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August 1, 1958

Second Conversation of N.S. Khrushchev with Mao Zedong, August 1, 1958, in Zhongnanhai

On this second day of the talks, international affairs were the main topic of conversation. From the Soviet record, which like those of the first and the next discussion, was made by Fedorenko and the third secretary of the USSR Ministry of Foreign Affairs Anatolii I. Filyov, it is evident that the atmosphere was fully relaxed, anti-imperialism brought the communist leaders together. Both hated America, Great Britain, France, West Germany, Japan, and their leaders. They discussed the situation in the Near East in detail and were heartened by the victory of leftist forces in Iraq. They joked a lot. And only at the end did Mao lightly touch upon his claims to Khrushchev, who at once reminded the Chinese leader of the Soviet advisors. It was obvious that this question continued to bother him, and Khrushchev exacerbated his grievance.

August 14, 1949

Report to Stalin on Strategic Issues related to National Revolutionary Movements in East Asia

Liu Shaoqi seeks out Stalin's advice on revolutionary movements taking place in Asia.

July 6, 1949

Letter to Stalin, Central Committee of the All-Union Communist Party (Bolsheviks), on Learning from the Soviet Experience in Party and State Building

Liu Shaoqi presents a list of questions and issues to Stalin that the Chinese Communist Party seeks advice upon.

July 4, 1949

Report to Stalin, Central Committee of the All-Union Communist Party (Bolsheviks), on behalf of the Chinese Communist Party Central Committee

The Chinese-language version of Liu Shaoqi's report on the Chinese Civil War and the future of China, presented to Stalin when Liu arrived in Moscow in summer 1949.

Date unknown

Who's Behind the So-Called 'Peace Movements'?

This poster produced by Youth for Multilateral Disarmament depicts Stalin holding a mask, suggesting that the UK peace movement is simply a Communist or Soviet front in an attempt to discredit peace organisations.

May 18, 1925

J.V. Stalin, 'The Political Tasks of the University of the Peoples of the Far East: Speech Delivered at a Meeting of Students of the Communist University of the Toilers of the East, May 18, 1925'

After World War I, several communist movements tried to replicate the Bolsheviks’ take-over of Russia in European countries, most importantly and most often in Germany. All failed. As a result, the Soviet leadership and communists worldwide from around 1920 focused more energies on colonized countries, especially in Asia. As most of these seemed to lack the economic and sociopolitical conditions necessary for a communist revolution, the aim was to weaken if not overthrow European imperial rule, serving the interests of both the USSR and the local petit bourgeoisie, peasants, and few industrial workers. The perhaps greatest price was China. Moreover, India was seen to be (exceptionally) ripe for direct communist action.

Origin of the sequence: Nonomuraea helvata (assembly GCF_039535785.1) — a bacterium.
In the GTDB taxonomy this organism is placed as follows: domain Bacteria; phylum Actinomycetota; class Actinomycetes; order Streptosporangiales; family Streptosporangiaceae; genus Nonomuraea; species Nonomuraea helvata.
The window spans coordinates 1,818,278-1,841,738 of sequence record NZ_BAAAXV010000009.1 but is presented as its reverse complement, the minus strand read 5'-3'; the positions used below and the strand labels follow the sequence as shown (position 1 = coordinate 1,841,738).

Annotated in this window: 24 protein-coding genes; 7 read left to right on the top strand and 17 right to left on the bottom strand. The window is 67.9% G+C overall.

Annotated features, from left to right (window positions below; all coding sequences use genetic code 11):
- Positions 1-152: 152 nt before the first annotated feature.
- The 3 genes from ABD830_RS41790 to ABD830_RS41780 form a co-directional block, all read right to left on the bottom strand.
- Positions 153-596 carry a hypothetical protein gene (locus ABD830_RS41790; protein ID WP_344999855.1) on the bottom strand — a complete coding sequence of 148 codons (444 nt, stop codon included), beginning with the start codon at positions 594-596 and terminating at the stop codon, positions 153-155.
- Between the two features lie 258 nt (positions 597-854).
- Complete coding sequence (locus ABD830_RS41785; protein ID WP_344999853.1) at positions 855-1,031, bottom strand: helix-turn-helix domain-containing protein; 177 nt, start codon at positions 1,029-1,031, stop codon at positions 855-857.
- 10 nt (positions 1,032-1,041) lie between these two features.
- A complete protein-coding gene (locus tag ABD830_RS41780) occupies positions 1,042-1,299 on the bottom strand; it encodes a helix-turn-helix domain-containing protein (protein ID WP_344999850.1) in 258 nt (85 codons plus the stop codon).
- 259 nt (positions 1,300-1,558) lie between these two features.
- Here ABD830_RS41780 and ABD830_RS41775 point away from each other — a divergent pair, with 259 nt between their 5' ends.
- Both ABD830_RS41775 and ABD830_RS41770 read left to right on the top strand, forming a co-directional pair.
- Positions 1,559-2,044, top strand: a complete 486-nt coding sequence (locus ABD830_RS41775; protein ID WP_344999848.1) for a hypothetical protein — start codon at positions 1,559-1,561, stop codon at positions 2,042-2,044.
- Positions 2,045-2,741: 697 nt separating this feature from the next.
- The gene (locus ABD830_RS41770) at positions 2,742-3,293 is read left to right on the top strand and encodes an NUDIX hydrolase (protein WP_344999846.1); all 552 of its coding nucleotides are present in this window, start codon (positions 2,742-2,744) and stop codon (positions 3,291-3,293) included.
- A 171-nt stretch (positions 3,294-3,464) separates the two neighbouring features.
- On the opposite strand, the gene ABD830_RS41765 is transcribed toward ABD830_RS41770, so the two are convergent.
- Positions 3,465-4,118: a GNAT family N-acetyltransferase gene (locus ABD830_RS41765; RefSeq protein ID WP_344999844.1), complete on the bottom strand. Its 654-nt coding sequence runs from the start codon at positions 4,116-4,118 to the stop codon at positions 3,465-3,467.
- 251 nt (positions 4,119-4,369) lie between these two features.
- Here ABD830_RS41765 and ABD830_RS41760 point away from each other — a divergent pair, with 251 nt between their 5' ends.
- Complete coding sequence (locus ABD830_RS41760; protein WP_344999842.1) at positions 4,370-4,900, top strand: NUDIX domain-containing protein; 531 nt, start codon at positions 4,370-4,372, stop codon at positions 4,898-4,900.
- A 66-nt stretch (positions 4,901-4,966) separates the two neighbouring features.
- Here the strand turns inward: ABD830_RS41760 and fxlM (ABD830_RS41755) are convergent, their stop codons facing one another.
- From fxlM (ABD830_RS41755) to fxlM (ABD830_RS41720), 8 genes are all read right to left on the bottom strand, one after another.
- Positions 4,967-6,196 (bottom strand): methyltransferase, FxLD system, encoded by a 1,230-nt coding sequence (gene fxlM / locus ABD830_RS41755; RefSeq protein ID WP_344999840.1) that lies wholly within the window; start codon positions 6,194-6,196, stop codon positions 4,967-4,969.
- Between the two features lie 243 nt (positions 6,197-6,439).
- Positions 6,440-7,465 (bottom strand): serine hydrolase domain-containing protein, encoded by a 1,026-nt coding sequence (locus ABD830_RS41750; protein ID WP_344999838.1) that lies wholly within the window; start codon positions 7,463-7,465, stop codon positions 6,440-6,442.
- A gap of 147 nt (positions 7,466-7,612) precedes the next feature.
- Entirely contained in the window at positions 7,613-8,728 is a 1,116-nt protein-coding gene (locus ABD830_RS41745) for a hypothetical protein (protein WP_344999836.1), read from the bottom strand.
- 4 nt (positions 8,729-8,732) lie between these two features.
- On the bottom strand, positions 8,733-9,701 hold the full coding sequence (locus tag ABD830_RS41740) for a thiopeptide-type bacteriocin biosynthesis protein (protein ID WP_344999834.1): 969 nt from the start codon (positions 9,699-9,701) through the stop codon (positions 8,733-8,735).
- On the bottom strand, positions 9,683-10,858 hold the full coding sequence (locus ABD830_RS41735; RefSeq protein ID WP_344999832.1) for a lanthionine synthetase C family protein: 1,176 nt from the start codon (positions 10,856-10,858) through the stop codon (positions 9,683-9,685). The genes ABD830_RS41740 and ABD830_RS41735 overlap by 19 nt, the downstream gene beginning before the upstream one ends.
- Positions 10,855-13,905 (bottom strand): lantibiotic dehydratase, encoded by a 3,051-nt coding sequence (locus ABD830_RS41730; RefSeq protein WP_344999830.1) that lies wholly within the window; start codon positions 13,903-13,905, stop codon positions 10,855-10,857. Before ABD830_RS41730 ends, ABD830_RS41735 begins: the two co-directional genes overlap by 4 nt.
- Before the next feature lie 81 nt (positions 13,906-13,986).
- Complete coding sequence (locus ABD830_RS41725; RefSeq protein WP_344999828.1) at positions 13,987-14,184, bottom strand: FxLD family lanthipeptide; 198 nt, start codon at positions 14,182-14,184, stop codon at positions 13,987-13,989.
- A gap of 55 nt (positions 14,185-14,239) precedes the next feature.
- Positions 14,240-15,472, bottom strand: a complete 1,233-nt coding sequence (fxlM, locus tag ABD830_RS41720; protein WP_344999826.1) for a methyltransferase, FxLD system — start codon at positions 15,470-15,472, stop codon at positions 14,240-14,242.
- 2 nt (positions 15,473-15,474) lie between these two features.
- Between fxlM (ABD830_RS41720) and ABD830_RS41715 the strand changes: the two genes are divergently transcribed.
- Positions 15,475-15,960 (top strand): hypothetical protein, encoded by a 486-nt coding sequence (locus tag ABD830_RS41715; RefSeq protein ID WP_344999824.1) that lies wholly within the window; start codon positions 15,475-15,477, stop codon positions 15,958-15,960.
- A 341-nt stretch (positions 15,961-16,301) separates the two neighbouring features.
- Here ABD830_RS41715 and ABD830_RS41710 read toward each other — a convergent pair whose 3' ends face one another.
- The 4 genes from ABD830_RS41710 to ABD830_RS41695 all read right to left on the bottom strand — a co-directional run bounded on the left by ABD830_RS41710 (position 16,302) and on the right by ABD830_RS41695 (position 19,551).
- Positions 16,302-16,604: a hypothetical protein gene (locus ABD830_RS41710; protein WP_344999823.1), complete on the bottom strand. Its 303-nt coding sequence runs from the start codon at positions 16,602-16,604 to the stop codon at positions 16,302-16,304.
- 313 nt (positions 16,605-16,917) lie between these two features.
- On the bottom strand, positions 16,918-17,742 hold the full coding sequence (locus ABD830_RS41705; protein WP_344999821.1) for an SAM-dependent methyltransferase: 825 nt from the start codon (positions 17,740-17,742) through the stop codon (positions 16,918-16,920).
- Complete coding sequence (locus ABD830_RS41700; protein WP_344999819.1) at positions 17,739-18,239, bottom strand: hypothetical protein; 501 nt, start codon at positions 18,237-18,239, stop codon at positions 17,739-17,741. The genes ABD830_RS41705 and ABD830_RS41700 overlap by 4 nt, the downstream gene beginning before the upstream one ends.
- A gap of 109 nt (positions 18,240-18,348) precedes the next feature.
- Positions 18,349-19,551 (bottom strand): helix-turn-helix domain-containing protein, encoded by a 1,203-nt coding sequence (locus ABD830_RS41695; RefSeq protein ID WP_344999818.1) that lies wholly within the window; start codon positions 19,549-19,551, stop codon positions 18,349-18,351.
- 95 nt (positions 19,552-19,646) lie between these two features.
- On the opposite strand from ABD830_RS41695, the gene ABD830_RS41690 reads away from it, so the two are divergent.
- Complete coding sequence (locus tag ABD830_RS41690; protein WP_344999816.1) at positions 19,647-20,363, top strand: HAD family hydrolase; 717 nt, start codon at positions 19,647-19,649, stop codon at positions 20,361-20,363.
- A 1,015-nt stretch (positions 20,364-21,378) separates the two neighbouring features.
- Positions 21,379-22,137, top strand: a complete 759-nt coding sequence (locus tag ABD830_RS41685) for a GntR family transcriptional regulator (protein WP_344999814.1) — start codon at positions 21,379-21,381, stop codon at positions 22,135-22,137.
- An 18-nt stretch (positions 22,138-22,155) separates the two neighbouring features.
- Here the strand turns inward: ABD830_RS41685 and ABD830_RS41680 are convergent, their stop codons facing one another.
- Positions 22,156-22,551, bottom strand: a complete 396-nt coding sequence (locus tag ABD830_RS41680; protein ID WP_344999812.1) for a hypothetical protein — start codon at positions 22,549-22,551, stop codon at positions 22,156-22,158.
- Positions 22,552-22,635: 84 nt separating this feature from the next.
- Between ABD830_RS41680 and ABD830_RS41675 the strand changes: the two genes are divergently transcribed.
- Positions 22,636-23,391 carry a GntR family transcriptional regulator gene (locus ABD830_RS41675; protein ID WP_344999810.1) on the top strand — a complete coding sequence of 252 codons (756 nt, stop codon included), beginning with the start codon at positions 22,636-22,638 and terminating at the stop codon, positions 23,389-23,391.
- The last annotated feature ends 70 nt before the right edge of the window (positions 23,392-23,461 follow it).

Communists and some anti-colonial nationalists were also active in and across the Middle East, North Africa, and Europe, often sharing resources while being networked with the Communist International. Abbreviated as the Comintern (also the Third International), the latter was thekey international communist organization: founded in 1919 in Moscow, headquartered there, and employing through its dissolution in 1943 thousands of professional cadres from around the world, principally from Europe and Asia, as Brigitte Studer’s Reisende der Weltrevolution: Eine Globalgeschichte der Kommunistischen Internationale (2020) shows. Also in the Soviet Union, the year 1920 saw the landmark Congress of the Peoples of the East, in Baku. And in 1921, the Communist University for Laborers of the East (Kommunistichyeskii univyersityet trudyaschikhsya Vostoka, KUTV) opened its doors in Moscow. It became the first full-fledged Soviet training center for Soviet Muslims and for foreign communist cadres, principally from Asia and the Middle East and North Africa, and it impacted Soviet views of the East, as Lana Ravandi-Fadai and Masha Kirasirova have shown in “Red Mecca” (2015) and “The ‘East’ as a Category of Bolshevik Ideology and Comintern Administration” (2017), respectively. The text here is the English translation, published in 1954 in the collection J. V. Stalin: Works: Volume 7, of a Russian text published in 1925 in the principal Soviet newspaper, Pravda, rendering a speech that the 1924-1953 Chairman of the Communist Party of the Soviet Union Joseph Stalin (1878-1953) held to KUTV’s students in 1925.

October 9, 1964

Conversation between Comrade Beqir Balluku and Comrade Mao Zedong on 9 October 1964

Mao Zedong and Beqir Balluku ridicule Nikita Khrushchev and discuss the grievances that both Albania and China have towards the Soviet Union.

December 6, 1946

Report from General-Colonel T. Shtykov to Cde. I.V. Stalin and Cde. V.M. Molotov

Shytkov concludes that the Soviet delegation cannot back down from its demands for the parties in Korea to support the Moscow decision. A reversal of this position, Shtykov writes, would lead to the domination of US-backed, right-wing parties to take control over the Provisional Government of Korea.

1956

Mao Zedong, 'On the Problem of Stalin'

Mao discusses Stalin in excerpts from "The Origin and Development of the Differences between the Leadership of the CPSU and Ourselves."

March 9, 1953

Mao Zedong, 'The Greatest Friendship'

After the death of Stalin, Mao honors his legacy and achievements.

Pagination